Redemptive forgetfulness is categorically different than regaining a set of feelings and impulses we had before the pandemic. Redemptive forgetfulness is about something altogether new, something we’ve never known before. Redemptive forgetfulness creates the condition of possibility for our bodies to feel new sensations that replace those old ones with something more life-giving, more joyful, more zestful and alive.

Forgetting enough to find redemption is my prayer these days.

Marcia Mount Shoop is an author, theologian, and minister. She is the Pastor/Head of Staff at Grace Covenant Presbyterian Church, Asheville, NC. Her newest book, released from Cascade Books in October 2015, is A Body Broken, A Body Betrayed: Race, Memory, and Eucharist in White-Dominant Churches, co-authored with Mary McClintock Fulkerson. Marcia is also the author of Let the Bones Dance: Embodiment and the Body of Christ (WJKP, 2010) and Touchdowns for Jesus and Other Signs of Apocalypse: Lifting the Veil on Big-Time Sports (Cascade, 2014).  Find out more at www.marciamountshoop.com



Categories: Christianity, Feminism, Feminism and Religion, General, Redemption

Tags: , , , , ,

6 replies

  1. Here is a suggestion for redemptive forgetfulness. Resist the old habit of dealing with generalized anxiety by going shopping to buy more things that we don’t really need. We can reduce consumption. And we can also create new models of well-being that are not based in the “growth economy” which is destroying the environment as we consume more and more. Great post!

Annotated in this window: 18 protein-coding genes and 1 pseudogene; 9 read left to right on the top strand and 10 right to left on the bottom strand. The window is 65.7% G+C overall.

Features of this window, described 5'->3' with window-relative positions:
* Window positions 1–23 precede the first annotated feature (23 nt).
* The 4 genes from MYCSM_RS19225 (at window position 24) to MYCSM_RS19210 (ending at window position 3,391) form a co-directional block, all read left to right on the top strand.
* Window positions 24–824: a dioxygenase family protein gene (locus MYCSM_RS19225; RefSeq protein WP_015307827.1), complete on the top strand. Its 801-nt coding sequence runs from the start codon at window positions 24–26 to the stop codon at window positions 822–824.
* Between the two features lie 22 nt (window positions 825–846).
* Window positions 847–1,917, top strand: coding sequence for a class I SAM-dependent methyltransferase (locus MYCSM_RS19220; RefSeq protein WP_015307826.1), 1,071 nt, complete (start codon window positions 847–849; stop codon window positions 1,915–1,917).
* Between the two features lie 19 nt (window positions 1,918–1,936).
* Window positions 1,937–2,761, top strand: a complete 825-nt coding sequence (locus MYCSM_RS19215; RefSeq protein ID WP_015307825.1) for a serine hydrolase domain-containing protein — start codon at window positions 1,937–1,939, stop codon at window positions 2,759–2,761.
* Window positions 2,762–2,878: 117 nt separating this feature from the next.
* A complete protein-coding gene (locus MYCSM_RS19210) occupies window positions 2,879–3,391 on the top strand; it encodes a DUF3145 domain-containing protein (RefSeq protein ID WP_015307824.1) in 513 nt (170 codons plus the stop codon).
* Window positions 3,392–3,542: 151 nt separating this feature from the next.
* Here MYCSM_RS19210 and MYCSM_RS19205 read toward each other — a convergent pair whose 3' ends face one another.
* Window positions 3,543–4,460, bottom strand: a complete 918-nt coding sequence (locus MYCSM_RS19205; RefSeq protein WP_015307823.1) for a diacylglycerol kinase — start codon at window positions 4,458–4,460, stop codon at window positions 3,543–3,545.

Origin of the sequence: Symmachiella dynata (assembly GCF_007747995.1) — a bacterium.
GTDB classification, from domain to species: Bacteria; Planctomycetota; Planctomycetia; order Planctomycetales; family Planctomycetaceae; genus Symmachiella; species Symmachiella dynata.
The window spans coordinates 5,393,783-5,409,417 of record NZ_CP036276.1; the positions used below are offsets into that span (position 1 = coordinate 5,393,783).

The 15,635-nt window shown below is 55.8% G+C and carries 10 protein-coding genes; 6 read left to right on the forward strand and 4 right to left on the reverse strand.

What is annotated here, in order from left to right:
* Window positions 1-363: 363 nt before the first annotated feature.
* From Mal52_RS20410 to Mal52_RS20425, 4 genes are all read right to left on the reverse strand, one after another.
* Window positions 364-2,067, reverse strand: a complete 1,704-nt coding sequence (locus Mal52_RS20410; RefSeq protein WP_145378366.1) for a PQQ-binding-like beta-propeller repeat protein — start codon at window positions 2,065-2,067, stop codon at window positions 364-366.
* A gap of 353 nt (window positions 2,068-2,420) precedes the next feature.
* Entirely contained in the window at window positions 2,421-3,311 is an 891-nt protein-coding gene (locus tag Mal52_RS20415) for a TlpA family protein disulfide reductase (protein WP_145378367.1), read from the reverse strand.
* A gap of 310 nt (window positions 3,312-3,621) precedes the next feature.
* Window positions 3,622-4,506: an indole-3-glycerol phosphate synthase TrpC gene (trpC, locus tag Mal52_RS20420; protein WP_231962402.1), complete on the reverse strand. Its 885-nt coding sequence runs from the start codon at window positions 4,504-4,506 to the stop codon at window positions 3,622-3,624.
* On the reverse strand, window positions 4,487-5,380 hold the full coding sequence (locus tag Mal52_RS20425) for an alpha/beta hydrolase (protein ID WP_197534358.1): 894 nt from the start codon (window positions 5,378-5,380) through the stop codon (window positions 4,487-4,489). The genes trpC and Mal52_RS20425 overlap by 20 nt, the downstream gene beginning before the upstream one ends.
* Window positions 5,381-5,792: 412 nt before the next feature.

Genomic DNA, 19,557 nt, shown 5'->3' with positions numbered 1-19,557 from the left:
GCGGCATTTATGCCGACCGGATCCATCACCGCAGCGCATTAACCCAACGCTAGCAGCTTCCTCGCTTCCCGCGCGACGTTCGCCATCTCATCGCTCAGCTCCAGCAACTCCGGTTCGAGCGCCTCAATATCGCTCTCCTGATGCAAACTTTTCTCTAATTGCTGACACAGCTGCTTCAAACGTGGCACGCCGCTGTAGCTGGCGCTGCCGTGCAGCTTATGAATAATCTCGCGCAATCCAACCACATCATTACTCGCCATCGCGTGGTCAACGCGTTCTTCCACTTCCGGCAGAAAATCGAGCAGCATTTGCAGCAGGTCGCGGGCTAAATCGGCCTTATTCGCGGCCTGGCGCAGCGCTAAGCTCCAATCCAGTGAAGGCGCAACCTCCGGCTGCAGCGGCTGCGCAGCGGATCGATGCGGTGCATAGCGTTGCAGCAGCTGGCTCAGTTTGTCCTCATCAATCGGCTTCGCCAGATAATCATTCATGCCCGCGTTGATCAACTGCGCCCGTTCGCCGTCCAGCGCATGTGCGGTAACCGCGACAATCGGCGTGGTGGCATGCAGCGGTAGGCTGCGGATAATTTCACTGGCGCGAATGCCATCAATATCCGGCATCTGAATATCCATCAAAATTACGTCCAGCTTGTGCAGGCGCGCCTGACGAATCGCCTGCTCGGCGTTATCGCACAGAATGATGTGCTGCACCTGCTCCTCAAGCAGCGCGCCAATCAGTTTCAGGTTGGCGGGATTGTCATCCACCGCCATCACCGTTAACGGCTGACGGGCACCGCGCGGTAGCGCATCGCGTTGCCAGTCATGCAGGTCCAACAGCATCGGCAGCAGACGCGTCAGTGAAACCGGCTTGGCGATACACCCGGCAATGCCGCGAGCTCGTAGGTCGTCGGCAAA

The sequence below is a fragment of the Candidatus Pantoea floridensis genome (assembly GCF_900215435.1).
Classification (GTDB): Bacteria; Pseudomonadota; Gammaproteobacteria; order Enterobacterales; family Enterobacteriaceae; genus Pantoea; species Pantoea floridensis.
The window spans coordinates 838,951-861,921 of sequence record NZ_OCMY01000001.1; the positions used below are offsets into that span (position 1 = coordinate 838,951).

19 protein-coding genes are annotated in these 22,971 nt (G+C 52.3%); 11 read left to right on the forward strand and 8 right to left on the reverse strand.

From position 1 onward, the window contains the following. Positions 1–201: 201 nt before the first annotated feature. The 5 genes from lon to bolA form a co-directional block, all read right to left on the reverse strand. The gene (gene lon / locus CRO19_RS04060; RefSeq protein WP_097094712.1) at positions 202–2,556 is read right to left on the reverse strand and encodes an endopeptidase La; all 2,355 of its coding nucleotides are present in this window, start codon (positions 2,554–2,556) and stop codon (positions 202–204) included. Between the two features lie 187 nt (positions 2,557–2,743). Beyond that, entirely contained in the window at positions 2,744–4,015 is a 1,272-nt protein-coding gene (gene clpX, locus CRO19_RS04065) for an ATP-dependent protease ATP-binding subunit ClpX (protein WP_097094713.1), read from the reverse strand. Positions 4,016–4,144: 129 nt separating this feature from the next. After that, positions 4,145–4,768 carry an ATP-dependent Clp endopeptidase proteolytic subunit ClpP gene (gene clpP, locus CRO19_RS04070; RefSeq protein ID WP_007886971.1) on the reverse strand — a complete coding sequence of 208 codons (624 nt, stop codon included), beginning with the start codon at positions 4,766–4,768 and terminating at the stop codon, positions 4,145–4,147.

Liked by 3 people

  2. Oh Carol – I like this response so much – you said what I would say only better!

    Like

  3. Some things, I don’t want to forget. I’ve stopped watching so much TV news, which reminds me of today’s daily miseries. Instead, I’m working my way through my large collection of DVDs of Broadway musicals, some fan-shot, some taped from broadcast. I’m seeing acting companies, groups of actors touching, singing together, dancing together. I’m hearing audiences laugh and applaud. I know for a fact that audience members are not sitting six feet apart. Going to the theater was one of my favorite activities….before. That’s something I don’t want to forget.

    But going shopping?? Even when the malls were open, I thought they were too noisy to go to. You and Carol are both spot-on about forgetting about compulsive shopping. About dressing to please the patriarchy. About people being judged and judging themselves by the revenue they generate to enrich corporations and banks.

    Yes, I see what you mean by redemptive forgetting, and it’s an excellent lesson. A good lesson for now and a good lesson to carry into our future, whatever a possible becomes. Redemptive forgetting will be indeed altogether new. I hope we can all forget things that need to be forgotten.

    Many thanks for this excellent post.

    Liked by 1 person

  4. “Redemptive forgetfulness creates the condition of possibility for our bodies to feel new sensations that replace those old ones with something more life-giving, more joyful, more zestful and alive.” Love this line.

    I do notice that for myself and most of the people I know, with old patterns broken new, more nurturing, more “true to self” patterns are emerging. It will be interesting to see what our new “normal” is when we emerge from this time. And I wonder about how people will fare – those who have embrace the change vrs those who hang onto and mourn the old ways.

    Like